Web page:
There are barn finds, and then there are hidden caches of treasure so precious as to attract the descendants of Spanish conquistadors. This is the latter, and it contains gold like a prototype Cadillac V12 convertible. Estimated sale price? Up to $350,000, and that’s just the one car. There are four others, including a V16.
The story behind all these cars is typical of barn finds. Someone buys up a bunch of older cars with the intent to fix them up, restore them, and enjoy them or sell them. Parks them in a literal barn or a garage, ready to get cracking. And then life gets in the way, and before you know it, it’s 40 years later and everything is covered in dust. Which is exactly what happened here, and these cars haven’t moved since the 1970s at the latest.
The 1932 Cadillac Model 370B Convertible Victoria, it’s fitted with a 135 horsepower V12 and a three-speed manual transmission, but this isn’t about the mechanicals of the car. It’s about the history, the style, the story, and the provenance, as auction house Motostalgia explains:
According to the research done by our consignor, this car carries what is effectively a prototype body for Cadillac’s Convertible Victoria. Starting with a Town Coupe, modifications were made to create a rather stunning coachwork where the proportions and lines played well on the multi-cylinder car chassis. This body, which carries serial No. 1, was placed on a 370-B chassis and was used for a number of marketing tests and engineering studies. While 3 other similar bodies would eventually find their way to the V16 chassis, this is the only example ever placed on a V12 car. After its corporate uses were completed it was presented to an executive of the Cadillac Division where it was used for a couple of year before being sold off. Our consignor acquired the car in the late 1960’s, at which time it appeared to have had some cosmetic work done, but the body was sound and solid. When the family moved to Texas in the early 1970’s, this V12 Convertible Victoria followed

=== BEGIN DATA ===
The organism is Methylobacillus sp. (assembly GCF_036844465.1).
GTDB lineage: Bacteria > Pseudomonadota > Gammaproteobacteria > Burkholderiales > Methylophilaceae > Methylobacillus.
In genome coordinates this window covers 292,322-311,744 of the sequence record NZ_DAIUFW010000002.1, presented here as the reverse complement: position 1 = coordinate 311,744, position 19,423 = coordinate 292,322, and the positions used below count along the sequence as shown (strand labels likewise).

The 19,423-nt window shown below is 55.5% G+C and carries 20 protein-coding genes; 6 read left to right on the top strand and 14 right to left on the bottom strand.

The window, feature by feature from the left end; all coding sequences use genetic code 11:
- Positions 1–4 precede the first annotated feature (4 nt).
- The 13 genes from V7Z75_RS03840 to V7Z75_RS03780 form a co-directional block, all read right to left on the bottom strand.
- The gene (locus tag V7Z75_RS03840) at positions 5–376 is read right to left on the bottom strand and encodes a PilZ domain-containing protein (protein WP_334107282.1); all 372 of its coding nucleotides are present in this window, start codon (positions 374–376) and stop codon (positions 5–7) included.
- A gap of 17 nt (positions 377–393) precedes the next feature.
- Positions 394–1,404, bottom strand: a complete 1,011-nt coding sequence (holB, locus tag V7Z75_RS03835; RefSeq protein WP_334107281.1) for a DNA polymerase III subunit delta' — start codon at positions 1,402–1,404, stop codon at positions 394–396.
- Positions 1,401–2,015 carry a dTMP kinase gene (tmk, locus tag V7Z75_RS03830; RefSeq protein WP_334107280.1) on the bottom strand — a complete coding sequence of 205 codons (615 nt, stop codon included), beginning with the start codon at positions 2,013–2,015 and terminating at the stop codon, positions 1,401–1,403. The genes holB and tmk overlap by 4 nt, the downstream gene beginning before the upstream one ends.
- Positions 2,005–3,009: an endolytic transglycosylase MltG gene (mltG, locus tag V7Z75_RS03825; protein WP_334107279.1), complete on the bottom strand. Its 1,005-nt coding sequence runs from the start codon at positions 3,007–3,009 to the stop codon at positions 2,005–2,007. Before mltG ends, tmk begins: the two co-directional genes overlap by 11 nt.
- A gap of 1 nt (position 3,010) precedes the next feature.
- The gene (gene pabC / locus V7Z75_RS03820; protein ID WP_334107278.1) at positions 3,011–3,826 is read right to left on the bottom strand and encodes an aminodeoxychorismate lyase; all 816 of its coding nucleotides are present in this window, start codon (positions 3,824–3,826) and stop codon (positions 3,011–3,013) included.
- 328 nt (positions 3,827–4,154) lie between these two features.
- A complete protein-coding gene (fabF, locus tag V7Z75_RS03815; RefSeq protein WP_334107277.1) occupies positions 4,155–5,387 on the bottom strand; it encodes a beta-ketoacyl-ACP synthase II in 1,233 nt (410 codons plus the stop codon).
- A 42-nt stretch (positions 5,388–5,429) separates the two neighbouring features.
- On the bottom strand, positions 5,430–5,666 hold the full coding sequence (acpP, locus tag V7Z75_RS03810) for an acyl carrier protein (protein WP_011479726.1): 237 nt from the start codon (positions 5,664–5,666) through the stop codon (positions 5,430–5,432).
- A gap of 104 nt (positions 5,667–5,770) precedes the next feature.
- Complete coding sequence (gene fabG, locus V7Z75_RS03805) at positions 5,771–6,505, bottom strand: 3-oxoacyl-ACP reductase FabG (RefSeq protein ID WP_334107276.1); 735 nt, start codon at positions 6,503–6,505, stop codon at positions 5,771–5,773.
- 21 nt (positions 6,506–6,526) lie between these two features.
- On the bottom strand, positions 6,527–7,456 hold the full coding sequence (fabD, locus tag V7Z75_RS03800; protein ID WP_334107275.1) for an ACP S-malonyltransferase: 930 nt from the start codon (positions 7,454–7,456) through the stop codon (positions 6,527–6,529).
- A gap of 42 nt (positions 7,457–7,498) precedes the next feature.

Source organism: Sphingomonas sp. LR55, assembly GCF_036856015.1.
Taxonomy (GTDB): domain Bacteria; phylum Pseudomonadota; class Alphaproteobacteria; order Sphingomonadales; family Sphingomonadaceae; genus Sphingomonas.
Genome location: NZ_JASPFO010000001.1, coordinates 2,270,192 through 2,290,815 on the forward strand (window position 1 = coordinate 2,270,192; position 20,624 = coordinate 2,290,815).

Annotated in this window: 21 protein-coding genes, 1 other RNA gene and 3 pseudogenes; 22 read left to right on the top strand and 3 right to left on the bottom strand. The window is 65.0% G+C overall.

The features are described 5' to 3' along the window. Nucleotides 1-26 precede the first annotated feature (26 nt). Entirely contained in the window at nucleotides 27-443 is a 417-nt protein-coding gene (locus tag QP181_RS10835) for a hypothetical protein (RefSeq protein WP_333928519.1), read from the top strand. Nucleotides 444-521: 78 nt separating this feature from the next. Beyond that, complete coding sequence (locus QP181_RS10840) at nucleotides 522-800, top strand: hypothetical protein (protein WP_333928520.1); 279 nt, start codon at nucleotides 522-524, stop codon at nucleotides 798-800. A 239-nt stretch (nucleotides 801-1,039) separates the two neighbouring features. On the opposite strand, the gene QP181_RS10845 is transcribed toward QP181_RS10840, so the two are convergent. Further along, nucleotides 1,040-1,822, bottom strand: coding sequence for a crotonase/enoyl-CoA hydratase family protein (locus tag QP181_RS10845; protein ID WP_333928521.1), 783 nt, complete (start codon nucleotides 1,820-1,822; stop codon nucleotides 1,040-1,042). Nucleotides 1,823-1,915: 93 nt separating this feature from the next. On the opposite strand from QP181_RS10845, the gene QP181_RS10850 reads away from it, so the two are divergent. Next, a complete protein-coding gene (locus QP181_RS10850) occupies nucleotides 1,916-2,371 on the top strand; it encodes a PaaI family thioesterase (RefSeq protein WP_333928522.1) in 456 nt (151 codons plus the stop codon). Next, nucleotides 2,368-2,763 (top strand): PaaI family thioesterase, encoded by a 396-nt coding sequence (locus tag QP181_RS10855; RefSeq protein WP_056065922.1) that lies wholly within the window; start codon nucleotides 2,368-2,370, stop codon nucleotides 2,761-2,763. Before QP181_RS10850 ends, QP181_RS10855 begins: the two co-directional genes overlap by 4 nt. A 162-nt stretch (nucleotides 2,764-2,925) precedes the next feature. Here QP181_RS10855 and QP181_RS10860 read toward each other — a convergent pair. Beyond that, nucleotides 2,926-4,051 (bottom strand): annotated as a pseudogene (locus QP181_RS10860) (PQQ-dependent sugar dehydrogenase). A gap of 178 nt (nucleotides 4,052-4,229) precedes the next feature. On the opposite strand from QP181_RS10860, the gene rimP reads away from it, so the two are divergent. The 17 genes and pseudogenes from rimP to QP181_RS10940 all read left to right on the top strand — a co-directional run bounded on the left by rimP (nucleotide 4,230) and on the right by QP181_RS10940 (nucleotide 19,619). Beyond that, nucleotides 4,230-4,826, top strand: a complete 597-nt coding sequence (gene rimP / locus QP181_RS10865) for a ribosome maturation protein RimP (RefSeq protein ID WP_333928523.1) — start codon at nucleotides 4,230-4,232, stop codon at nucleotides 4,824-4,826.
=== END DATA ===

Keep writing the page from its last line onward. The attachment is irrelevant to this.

But the other four vehicles aren’t anything to sneeze at, either. There’s a 1938 Cadillac V-16 Series 90 Fleetwood Limousine once owned by the Wrigley family (of Wrigley’s gum and Wrigley Field fame), and a 1933 Cadillac Model 370C V-12 Town Coupe, of which less than 1000 were made when it was new, and even fewer exist today. Oddly enough, it actually runs after all this time.
And then there’s the oddball of the bunch, the 1923 Milburn Electric Model 27L. Milburn built electric cars to compete with the original Detroit Electric, and it was the harbinger of things to come nearly 100 years later. But it’s not just weird as an artifact of an earlier electric era, it even looks weird, in a charming way, with a downward-sloping face and enormously tall windows:
Rounding out the collection is a 1908 REO, and though it’s not technically a “car,” a 1937 Kozy Coach travel trailer.
All in, the cars are expected to sell for up to $700,000 at auction on June 12 at Indianapolis Motor Speedway.
If you want to know more about each one of these exquisite works of art and history, watch this video from Hagerty:
And if you want to know more about what I’d do with them, it’s love them forever and ever and ever. Anyone have a spare 700 grand lying around?
H/t to Ilya!